Competing city, county and state scrap metal theft legislation adds up to a shotgun approach that misses the target
Mar 01, 2010 | 04:38 AM
| Martyn Chase
An extensive matrix of metal theft legislation pending in state legislatures contains a number of common themes, but also suggests something of a "crazy quilt" approach to the issue. Some of the proposed state measures apply only to copper, while others cover only scrap metal or all metals and materials.
States and cities across the United States are struggling to get a handle on the problem, with thefts ranging from several sets of aluminum bleachers at a Washington high school football field only blocks from the Capitol to guard rails along the scenic Pali Highway near Honolulu, to dangerous situations involving utility and power lines that in some cases has resulted in the death of the thief.
Unfortunately, the trend shows no signs of abating any time soon. The combination of higher metal prices and the worst economy since the Great Depression has brought all sorts of new opportunities for metal thieves. Catalytic converters containing palladium and platinum are being ripped out of vehicles; aluminum siding is being pulled off houses; and copper pipe and wiring is being stripped out of foreclosed homes in Detroit, Cleveland and many other distressed urban areas.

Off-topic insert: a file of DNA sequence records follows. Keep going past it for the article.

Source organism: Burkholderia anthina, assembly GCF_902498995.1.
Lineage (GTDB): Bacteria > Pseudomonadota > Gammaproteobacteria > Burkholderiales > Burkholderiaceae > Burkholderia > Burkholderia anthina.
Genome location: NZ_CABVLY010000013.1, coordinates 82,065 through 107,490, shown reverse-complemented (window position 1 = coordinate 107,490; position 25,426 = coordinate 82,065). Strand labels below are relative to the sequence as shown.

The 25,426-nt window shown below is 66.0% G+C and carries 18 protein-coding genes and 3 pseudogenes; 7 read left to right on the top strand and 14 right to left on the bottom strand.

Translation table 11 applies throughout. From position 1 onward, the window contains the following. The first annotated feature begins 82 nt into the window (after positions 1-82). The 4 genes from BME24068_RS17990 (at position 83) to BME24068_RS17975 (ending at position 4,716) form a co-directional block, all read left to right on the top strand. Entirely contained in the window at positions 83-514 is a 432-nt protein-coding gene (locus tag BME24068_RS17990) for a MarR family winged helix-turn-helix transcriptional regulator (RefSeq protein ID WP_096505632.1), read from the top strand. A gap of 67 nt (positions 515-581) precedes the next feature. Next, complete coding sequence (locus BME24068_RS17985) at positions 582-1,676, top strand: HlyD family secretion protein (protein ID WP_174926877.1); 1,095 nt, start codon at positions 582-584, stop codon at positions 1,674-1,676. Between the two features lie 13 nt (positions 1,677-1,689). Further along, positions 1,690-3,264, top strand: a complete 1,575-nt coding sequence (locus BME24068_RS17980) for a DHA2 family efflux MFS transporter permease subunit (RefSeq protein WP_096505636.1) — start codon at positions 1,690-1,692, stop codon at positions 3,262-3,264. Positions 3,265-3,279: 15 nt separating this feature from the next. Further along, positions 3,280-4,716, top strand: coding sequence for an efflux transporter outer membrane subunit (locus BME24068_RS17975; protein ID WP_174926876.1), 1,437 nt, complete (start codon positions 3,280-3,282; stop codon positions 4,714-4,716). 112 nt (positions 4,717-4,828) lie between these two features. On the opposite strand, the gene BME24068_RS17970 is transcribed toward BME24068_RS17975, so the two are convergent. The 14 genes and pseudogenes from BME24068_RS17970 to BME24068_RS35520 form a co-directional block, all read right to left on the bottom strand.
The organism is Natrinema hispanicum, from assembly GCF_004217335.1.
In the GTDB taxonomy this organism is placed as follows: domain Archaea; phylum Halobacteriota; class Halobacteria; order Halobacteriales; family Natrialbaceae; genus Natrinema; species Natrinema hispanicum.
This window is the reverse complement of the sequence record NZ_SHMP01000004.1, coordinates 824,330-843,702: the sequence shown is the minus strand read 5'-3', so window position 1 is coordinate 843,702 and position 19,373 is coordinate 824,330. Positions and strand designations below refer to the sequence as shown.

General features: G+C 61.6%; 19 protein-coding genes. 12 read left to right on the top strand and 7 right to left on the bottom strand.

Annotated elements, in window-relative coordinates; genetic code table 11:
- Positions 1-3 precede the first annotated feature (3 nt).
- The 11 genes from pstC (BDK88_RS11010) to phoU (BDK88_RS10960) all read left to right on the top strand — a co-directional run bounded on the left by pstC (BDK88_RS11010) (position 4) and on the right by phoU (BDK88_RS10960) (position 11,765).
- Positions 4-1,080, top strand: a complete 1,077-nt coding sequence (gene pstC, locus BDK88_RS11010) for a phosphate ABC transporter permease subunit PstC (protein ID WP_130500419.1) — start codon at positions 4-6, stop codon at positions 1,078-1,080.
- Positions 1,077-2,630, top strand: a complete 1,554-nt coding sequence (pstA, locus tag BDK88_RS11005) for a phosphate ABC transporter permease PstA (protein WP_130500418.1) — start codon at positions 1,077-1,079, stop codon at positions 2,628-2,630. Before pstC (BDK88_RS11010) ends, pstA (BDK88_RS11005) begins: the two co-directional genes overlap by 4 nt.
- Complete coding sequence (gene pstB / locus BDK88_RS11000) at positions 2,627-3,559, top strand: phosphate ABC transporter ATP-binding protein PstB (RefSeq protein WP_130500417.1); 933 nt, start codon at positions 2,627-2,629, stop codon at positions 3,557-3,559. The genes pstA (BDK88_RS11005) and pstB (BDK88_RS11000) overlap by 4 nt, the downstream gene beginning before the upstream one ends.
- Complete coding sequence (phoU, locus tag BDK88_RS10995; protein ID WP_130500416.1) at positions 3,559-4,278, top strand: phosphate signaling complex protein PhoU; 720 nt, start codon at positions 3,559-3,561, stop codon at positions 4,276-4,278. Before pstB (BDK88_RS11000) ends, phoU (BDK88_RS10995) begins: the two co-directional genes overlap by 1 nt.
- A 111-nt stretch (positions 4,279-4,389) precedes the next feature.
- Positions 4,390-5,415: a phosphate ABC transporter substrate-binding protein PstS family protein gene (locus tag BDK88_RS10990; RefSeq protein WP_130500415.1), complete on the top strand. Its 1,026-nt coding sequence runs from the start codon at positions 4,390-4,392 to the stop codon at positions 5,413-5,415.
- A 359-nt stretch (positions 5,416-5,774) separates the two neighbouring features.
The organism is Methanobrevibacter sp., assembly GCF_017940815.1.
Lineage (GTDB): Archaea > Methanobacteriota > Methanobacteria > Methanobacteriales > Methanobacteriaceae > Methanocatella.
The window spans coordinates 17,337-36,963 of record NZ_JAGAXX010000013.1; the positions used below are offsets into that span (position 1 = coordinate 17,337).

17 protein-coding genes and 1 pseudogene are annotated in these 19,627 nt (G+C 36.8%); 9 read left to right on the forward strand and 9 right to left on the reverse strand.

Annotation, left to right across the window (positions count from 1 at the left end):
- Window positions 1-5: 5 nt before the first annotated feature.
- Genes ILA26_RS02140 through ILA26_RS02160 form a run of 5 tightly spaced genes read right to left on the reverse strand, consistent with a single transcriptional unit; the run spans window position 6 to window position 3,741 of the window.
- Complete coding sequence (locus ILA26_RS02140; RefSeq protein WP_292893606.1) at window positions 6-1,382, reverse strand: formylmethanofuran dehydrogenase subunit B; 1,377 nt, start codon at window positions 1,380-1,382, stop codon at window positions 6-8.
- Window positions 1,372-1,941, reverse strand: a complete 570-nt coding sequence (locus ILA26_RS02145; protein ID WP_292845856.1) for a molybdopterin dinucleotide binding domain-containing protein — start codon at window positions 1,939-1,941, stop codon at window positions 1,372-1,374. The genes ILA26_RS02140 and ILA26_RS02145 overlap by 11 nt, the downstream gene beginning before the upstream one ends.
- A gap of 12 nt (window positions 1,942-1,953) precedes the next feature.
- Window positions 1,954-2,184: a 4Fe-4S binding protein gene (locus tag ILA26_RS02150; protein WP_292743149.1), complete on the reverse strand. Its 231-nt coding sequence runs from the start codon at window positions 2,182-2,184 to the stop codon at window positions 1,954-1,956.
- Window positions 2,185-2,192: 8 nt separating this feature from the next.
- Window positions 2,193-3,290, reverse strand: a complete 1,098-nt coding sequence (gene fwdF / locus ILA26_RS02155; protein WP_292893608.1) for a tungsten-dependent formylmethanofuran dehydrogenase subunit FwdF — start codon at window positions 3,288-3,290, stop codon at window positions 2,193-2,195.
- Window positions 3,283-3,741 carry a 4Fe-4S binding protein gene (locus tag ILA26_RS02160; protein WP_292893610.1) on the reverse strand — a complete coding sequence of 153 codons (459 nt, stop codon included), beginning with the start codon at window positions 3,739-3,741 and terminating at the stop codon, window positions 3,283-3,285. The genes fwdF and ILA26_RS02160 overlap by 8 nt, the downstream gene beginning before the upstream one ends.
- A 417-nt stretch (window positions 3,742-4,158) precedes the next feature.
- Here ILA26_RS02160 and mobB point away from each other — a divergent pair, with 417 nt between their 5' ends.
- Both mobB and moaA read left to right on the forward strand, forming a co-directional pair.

But state and local efforts to cope with the issue have been piecemeal at best. California took a number of seemingly significant steps at the end of 2008, with the state Assembly and Senate passing five separate pieces of legislation attempting to deal with the burgeoning problem there. Effective Jan. 1 this year, the nation's most populous state cracked down specifically on thefts of catalytic converters by mandating that metal recyclers maintain a paper trail on their purchases.....
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